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Africa: Opinion – Neglected Tropical Diseases Threaten a Whole New Generation, but It Is Not Too Late to Avert Disaster

Neglected tropical diseases are preventable and cheap to treat, but they will blight a new generation of Africans if we do not act now to tackle them

Growing up in rural Rwanda, I thought that my constant abdominal pain was an inescapable condition of childhood. I was surrounded by my friends, all with distended stomachs, hair loss from malnutrition, chronic conjunctivitis, or worse. Without available treatments, parents would coach their children to endure the pain.

Thirty years later, I visited my home village as a public health specialist overseeing health systems strengthening at Partners In Health, a leading global health organization. There, I met old friends suffering from blindness, and chronic physical and mental impairments. They were afflicted from advanced forms of the same Neglected Tropical Diseases (NTDs) we had experienced as children.

Globally, more than one billion people are infected by NTDs. Of these, almost one third lives in Africa. Now the plague of these neglected diseases has collided with the COVID-19 pandemic, and the result could be disastrous.

The number of NTDs is rising and threatens a new generation of African youth as never before. Governments have concentrated scarce health resources on fighting COVID-19; field campaigns to fight NTDs have been suspended; and the pandemic is pushing millions of more people into poverty, making it even more difficult to afford basics like healthy food and soap, much less medicines.

In Africa, governments and their partners must take action. It is not enough to control COVID-19, we must also protect 560 million people at increasing risk of death and permanent disability from neglected tropical diseases. Children go blind from parasites. Adults suffer disabling pain from Guinea worm disease. Men and women are disfigured with swelling limbs by elephantiasis. Some 20 different neglected tropical diseases kill, impair or permanently disable millions of people every year.

If nothing is done to prevent their resurgence, the slow death and long-term complications will be unbearable.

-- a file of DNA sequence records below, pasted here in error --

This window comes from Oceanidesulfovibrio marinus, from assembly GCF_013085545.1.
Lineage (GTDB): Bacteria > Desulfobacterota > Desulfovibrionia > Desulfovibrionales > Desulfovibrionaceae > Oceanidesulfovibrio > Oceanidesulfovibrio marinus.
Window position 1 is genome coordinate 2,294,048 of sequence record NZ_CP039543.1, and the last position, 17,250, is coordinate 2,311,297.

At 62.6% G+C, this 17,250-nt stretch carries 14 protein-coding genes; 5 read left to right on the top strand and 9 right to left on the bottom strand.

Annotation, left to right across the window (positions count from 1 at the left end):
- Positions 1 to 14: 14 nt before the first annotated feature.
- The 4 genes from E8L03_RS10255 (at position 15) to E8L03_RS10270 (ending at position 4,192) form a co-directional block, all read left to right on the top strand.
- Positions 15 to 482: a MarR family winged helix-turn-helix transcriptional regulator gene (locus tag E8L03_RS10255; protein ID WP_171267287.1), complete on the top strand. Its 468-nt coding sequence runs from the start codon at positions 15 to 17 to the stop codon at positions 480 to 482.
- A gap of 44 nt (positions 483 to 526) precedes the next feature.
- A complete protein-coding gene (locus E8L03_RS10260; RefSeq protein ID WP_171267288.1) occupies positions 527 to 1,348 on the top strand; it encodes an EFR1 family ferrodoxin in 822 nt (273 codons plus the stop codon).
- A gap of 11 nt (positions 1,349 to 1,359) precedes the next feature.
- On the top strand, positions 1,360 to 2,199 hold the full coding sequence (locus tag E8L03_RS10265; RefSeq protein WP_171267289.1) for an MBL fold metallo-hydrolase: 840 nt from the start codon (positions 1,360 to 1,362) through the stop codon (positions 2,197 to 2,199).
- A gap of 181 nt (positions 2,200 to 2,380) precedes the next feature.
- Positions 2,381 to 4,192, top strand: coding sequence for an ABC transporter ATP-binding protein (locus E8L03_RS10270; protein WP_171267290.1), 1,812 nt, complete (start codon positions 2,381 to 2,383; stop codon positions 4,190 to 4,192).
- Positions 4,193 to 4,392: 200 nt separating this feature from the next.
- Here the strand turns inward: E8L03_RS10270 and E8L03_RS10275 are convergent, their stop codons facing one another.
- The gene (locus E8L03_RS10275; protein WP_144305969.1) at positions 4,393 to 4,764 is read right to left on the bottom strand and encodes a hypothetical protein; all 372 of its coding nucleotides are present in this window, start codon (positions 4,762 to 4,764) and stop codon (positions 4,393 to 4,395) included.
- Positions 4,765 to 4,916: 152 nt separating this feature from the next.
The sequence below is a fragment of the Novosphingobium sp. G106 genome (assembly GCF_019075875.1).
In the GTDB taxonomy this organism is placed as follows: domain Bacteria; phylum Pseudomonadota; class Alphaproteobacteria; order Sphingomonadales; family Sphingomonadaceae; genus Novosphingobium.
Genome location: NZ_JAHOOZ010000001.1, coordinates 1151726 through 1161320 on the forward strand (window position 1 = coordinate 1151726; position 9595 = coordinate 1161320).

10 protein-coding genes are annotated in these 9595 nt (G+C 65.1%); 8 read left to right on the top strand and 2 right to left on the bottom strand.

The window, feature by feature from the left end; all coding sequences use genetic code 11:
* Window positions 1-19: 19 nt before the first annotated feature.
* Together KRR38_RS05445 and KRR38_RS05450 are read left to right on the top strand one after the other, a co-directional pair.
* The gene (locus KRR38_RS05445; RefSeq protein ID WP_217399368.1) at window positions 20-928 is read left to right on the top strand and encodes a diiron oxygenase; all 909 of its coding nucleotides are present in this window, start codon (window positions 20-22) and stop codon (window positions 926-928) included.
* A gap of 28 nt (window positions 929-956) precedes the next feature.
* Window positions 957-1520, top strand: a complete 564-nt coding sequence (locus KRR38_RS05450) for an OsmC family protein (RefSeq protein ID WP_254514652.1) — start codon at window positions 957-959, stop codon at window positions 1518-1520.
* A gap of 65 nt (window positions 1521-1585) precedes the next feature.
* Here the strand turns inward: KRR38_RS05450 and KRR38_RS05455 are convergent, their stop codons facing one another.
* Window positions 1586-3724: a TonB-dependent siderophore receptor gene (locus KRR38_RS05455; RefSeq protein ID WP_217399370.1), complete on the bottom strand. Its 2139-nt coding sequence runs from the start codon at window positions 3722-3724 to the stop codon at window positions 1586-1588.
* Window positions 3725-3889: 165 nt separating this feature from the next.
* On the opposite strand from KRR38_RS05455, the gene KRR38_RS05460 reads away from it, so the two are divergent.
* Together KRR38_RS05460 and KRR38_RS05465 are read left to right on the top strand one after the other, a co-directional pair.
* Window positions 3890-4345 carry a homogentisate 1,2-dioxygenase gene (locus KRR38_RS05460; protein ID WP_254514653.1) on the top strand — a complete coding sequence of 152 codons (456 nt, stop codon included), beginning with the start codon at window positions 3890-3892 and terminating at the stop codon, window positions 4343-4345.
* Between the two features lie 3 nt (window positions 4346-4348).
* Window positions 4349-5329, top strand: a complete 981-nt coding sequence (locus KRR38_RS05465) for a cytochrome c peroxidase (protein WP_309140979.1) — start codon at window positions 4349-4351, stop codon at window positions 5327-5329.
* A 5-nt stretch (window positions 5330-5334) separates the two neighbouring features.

Not just neglected diseases, rather, neglected people

While less than 50 cents is needed to treat five common NTDs per person per year, limited investments to eradicate NTDs have reflected an insufficient attention to human suffering. It is not just the diseases. It is a collective negligence of the poor and the voiceless who are the primary target of NTDs, which are spread by unsafe water, poor housing conditions and poor sanitation.

To be sure, countries have taken steps to stop these diseases. They have improved water and sanitation, mounted deworming and vector control campaigns, and distributed medicines. However, these efforts have fallen well short of the need, and have often benefited the wealthy over the poor.

Now, COVID-19 is also disproportionately affecting the poor. Stringent public health measures such as lockdowns are hardest on the poorest people, who can only eat if they work. Globally, it is estimated that between 119 and 124 million people will be pushed into extreme poverty in 2021 due to the pandemic.

Not too late to act

As a second wave of COVID-19 rises across the continent, so, too are neglected tropical diseases. There are several steps countries must take to head off disaster.

First, health systems must address both COVID-19 and Neglected Tropical Diseases together, rather than as siloed problems. The integration of NTD screening and prevention services into COVID-19 campaigns of contact tracing and vaccination could yield remarkable improvements. For example, while screening for COVID-19, public health workers should educate people on NTDs and distribute essential resources to prevent or treat them.

Second, public health programming a paradigm shift to emphasize community-defined solutions. Many past NTD initiatives have had limited involvement of local communities. But community members are the real experts. They understand the social conditions that drive disease, and are key to identifying effective interventions for improved health delivery and health literacy.